No one wants to accept a worse-case scenario at the onset. It is human nature to question things and accentuate the positive. It’s a form of the survival instinct. However, the emerging evidence of climate change is making the reality of global warming harder to deny. Just ask Richard Muller, a professor of physics at the University of California and once prominent climate change skeptic.
Facing the Numbers
Muller’s about-face is the result of his own research with the Berkeley Earth Surface Temperature project, which he and his daughter, Elizabeth, founded. The project analyzed temperature changes in the last 250 years.
Based on the data, Muller concluded that climate change is indeed occurring, yet, at a faster pace than projected by the Intergovernmental Panel on Climate Change. What’s more, Muller also attributed the findings to anthropogenic greenhouse gas emissions. While the findings parallel existing data, it is worth noting that the study has yet to be peer-reviewed.
For the layman, recent data may prove to be a similar wake-up call. May 2012 was the warmest on record for the Northern Hemisphere. Records were broken all across the country. Another stat which many Americans may not be aware of is that May marked the 327th consecutive month that the global surface temperature exceeded the 20th-century average.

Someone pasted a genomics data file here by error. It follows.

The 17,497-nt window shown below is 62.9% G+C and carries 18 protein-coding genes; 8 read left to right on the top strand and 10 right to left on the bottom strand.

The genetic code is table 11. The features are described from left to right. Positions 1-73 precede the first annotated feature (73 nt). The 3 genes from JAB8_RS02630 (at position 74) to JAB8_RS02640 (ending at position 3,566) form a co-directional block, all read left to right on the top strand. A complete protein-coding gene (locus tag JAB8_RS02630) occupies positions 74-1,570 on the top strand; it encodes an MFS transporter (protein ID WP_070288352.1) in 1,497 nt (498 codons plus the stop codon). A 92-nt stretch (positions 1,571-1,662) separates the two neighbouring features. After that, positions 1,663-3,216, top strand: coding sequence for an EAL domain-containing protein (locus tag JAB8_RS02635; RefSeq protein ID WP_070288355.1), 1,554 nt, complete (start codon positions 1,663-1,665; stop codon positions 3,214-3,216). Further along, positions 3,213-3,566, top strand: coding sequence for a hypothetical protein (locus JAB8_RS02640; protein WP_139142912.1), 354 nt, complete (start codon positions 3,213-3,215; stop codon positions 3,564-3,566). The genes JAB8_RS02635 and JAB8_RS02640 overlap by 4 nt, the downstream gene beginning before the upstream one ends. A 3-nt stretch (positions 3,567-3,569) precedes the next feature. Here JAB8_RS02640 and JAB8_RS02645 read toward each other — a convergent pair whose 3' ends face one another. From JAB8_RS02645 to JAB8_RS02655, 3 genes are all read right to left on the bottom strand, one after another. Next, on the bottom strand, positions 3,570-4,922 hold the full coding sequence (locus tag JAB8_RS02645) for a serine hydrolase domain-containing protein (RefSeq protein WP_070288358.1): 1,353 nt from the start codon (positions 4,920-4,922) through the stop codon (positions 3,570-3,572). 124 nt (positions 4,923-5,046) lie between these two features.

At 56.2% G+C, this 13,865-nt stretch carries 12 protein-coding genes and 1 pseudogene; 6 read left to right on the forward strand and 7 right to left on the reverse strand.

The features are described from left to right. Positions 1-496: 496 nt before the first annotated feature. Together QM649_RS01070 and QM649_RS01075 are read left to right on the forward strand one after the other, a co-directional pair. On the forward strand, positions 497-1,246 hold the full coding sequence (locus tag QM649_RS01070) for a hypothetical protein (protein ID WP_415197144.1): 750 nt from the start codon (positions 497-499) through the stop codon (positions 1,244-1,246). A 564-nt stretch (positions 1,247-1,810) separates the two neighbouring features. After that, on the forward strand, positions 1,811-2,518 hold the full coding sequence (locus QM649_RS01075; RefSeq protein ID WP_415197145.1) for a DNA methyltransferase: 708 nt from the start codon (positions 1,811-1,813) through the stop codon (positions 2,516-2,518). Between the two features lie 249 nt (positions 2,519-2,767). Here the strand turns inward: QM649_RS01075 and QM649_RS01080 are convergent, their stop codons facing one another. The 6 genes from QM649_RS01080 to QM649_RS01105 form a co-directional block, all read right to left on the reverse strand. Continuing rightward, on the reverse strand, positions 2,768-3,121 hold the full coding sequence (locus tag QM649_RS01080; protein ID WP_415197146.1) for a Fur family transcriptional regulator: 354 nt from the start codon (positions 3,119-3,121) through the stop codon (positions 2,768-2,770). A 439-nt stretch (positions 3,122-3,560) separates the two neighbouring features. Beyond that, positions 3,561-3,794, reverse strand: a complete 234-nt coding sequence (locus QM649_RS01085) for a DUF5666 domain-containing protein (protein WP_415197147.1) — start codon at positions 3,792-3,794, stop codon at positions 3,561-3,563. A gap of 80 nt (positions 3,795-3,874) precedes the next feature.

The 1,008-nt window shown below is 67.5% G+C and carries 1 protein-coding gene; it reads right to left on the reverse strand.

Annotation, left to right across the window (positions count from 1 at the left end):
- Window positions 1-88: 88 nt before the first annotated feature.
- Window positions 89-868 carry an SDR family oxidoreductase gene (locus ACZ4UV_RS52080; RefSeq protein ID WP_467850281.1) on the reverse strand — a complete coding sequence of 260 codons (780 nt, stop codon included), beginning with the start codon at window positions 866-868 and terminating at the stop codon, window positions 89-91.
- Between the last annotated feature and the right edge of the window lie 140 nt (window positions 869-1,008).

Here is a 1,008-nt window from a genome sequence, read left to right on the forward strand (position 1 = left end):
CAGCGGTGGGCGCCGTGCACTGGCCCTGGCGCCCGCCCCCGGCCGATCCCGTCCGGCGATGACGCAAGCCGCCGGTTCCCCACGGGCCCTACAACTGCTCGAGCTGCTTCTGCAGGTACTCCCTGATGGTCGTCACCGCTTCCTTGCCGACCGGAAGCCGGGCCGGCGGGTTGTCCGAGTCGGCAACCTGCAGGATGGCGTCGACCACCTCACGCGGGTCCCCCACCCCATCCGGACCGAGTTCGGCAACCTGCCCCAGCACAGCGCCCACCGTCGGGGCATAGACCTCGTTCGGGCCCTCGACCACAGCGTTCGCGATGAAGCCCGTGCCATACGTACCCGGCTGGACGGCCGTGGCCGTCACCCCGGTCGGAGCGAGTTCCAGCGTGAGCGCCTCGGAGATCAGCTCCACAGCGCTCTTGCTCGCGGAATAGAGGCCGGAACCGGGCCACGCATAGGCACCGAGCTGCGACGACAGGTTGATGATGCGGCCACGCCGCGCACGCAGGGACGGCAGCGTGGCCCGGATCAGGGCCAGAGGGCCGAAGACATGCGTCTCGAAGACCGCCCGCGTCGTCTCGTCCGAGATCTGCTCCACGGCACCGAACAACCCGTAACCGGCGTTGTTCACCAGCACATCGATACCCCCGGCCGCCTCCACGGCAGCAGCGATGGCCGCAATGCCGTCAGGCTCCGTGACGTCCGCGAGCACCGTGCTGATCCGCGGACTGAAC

The temperature records coincide with other remarkable events that have already occurred in 2012, most notably, the Colorado wildfires. They also come on the heels of other record-breaking data from Texas, which experienced its hottest and driest month in August 2011. Talk of gigatons of carbon dioxide may mean little to the average person. Soaring temperatures and dew points tell another story.
The Changing Implications
Many studies have published numbers talking about the evidence of global warming. The reality is that it is affecting more areas of everyday life than many have been anticipated from impacts of tourism in coastal areas to loss of flood protection to rising food prices. The message, however, is changing.
More scientists are coming to a conclusion that may shake even the most staunch skeptic’s view. Some data is emerging that suggests the planet is reaching a point of no return, adding an apocalyptic tone. What remains to be seen is if this spurs greater efforts toward saving the planet.